Monday, 22 July 2013

Whaplode Drove Country Fayre


Vintage tractors complete with the characters that own them.
Convoys of these often pass the farm on the way to and from weekend shows.
Yesterday was the Whaplode Drove (once featured on Escape To The Country or some such show) Country Fayre. And fair play to the organisers. The show only started two years ago and is already an event to look forward to each year. What's more, it's free. You don't get much for free these days.

Sue and I had volunteered to help with the Smallholders Club stall, but first thing in the morning we had another job to do, for two rather big piglets had slept in the trailer and were due in at the abattoir between 8 and 9am. There was the small matter of putting in their ear tags first. This is usually no problem at all and, with the distraction of a little food, they never even seem to notice.
But not today! I don't know why, but these two pigs were just not having it. Every time I even lightly touched their ears, my action was greeted with a loud bark and a snap. I'm guessing the piglet's ears may well have been a little sore with sunburn.
Anyway, eventually each piglet had a metal ear tag just about hanging on to its ear and we were off. The abattoir was nice and quiet this morning, just one small trailer ahead of us with one sheep. That was good news, for reversing the trailer in front of a queue of experienced trailer towers is always a little daunting. Follow this with the stress of trying to get two stubborn pigs out of the trailer which they so steadfastly refused to enter the night before and the whole thing becomes something which fills me with anxiety.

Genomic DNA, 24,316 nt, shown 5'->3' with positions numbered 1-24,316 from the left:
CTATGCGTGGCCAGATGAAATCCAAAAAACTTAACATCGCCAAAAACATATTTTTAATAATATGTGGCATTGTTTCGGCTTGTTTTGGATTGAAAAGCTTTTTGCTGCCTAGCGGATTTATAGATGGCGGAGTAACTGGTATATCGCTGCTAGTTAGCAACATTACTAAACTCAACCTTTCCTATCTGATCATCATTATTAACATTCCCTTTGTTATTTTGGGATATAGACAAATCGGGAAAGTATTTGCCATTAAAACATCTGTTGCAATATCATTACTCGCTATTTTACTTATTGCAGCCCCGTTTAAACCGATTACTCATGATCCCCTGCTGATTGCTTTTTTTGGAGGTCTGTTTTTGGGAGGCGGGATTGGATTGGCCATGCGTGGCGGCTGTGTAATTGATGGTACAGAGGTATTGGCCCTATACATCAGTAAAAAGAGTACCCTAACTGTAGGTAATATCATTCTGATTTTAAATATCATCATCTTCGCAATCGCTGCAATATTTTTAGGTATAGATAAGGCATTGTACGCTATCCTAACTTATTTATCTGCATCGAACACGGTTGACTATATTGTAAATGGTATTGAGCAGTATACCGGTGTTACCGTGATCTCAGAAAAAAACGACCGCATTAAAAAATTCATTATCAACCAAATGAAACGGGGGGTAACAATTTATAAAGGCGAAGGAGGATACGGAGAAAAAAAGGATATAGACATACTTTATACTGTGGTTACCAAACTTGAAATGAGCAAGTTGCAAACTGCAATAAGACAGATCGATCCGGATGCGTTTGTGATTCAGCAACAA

Fortunately my favourite stockman was on hand to help. He gave me enough respect to let me have a go, but when my best efforts were met with total immovability, he stepped in and expertly lifted them by the back end so they had no choice but to virtually fall forwards. He then gently ushered them into the pen where they would spend their last day.
We waved goodbye and headed to the Country Fayre. This sounds a bit casual, but we are very conscious that we are taking an animal's life for its meat. Many people ask us how we can do this, which I find rather irritating. For most of these people would prefer to stick their head in the sand and not think about how their meat was reared, though they have all the information they need to suspect that mass produced cheap meat has some rather unsavoury hidden costs. And for the most part they have been conditioned to accept a very poor substitute for properly reared meat. Rant over!

We helped out as best we could as the stall, complete with goats, goslings and chickens and chicks, was set up. The club is still officially known as the Fenland Goatkeepers and Smallholders Club, but the Goatkeepers bit is somewhat a relic of the past. Don't get me wrong, several members still keep goats, but far fewer than keep pigs, chickens, ducks or even sheep.
The club stand was busy all day.
Most of the interest in our stall was from young families with children enthralled by the animals. Some were more wary than others, with one particular toddler most insistent on climbing in the cage with the goslings!

The animals were most popular with the kids.

It was good to see quite a few faces who we knew: our bee buddy, Elaine; our local swarm collector, who had a stall which we managed to completely miss; people from Sue's school; our neighbours; people who had bought pigs from us in the past.
In fact, we seem to know more people up here, with Fenland's rather thinly scattered population, than we did in London with its masses of people crammed in.
A most informative and interesting chat
with an old timer.
The show had everything you'd expect. Vintage vehicles, rides, music, craft stalls and hog roast.
Sadly, I missed the jelly throwing competition.








Skiffle band performing 'House of the Rising Sun'
Roll on next year. Maybe see you there.

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